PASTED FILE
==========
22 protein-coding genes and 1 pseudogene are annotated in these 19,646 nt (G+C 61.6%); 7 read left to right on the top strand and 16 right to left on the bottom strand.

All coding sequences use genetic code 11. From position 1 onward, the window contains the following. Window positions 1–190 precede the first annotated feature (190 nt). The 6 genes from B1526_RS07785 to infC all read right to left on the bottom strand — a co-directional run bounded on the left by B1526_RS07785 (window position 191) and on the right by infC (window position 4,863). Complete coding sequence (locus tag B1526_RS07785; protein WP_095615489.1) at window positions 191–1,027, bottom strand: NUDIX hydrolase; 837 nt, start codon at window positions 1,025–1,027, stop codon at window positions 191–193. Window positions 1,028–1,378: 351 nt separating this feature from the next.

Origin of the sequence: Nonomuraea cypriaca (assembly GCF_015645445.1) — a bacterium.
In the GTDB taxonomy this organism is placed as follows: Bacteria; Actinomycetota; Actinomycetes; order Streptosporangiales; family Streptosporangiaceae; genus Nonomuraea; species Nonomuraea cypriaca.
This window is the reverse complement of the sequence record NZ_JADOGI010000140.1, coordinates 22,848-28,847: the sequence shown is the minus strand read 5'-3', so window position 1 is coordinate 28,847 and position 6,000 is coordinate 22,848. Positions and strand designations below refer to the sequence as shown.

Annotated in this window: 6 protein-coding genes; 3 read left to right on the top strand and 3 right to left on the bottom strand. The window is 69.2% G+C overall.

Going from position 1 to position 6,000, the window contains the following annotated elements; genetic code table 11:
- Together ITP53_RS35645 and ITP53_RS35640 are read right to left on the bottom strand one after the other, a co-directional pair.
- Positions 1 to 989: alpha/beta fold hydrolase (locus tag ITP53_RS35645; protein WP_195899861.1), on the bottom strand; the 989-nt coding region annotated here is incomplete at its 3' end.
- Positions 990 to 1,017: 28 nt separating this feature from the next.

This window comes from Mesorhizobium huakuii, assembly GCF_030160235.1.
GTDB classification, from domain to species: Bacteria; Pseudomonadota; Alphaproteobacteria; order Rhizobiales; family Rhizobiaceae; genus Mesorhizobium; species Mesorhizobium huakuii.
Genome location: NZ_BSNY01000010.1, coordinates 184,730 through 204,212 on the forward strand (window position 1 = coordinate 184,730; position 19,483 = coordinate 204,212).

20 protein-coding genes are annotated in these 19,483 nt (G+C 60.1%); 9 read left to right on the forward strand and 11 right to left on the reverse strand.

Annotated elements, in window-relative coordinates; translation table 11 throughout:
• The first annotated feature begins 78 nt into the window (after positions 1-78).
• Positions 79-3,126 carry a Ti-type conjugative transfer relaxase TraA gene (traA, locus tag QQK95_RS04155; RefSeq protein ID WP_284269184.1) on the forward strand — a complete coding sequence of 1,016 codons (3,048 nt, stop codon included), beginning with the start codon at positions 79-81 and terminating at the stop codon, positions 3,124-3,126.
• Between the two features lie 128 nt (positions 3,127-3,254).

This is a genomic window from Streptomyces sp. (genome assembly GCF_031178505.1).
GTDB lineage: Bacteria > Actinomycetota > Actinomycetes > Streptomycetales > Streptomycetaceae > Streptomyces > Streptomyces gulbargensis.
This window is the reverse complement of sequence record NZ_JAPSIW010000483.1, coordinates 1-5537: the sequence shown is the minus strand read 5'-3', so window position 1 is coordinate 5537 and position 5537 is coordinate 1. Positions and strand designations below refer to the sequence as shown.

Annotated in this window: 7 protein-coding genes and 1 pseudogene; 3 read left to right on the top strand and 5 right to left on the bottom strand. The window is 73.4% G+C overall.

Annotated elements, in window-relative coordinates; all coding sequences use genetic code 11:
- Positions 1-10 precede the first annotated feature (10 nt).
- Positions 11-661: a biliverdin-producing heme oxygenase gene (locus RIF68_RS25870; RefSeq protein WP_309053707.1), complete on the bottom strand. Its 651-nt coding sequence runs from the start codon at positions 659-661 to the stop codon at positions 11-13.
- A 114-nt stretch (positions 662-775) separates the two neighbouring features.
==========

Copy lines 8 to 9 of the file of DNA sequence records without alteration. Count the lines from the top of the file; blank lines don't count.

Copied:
- Together ITP53_RS35645 and ITP53_RS35640 are read right to left on the bottom strand one after the other, a co-directional pair.
- Positions 1 to 989: alpha/beta fold hydrolase (locus tag ITP53_RS35645; protein WP_195899861.1), on the bottom strand; the 989-nt coding region annotated here is incomplete at its 3' end.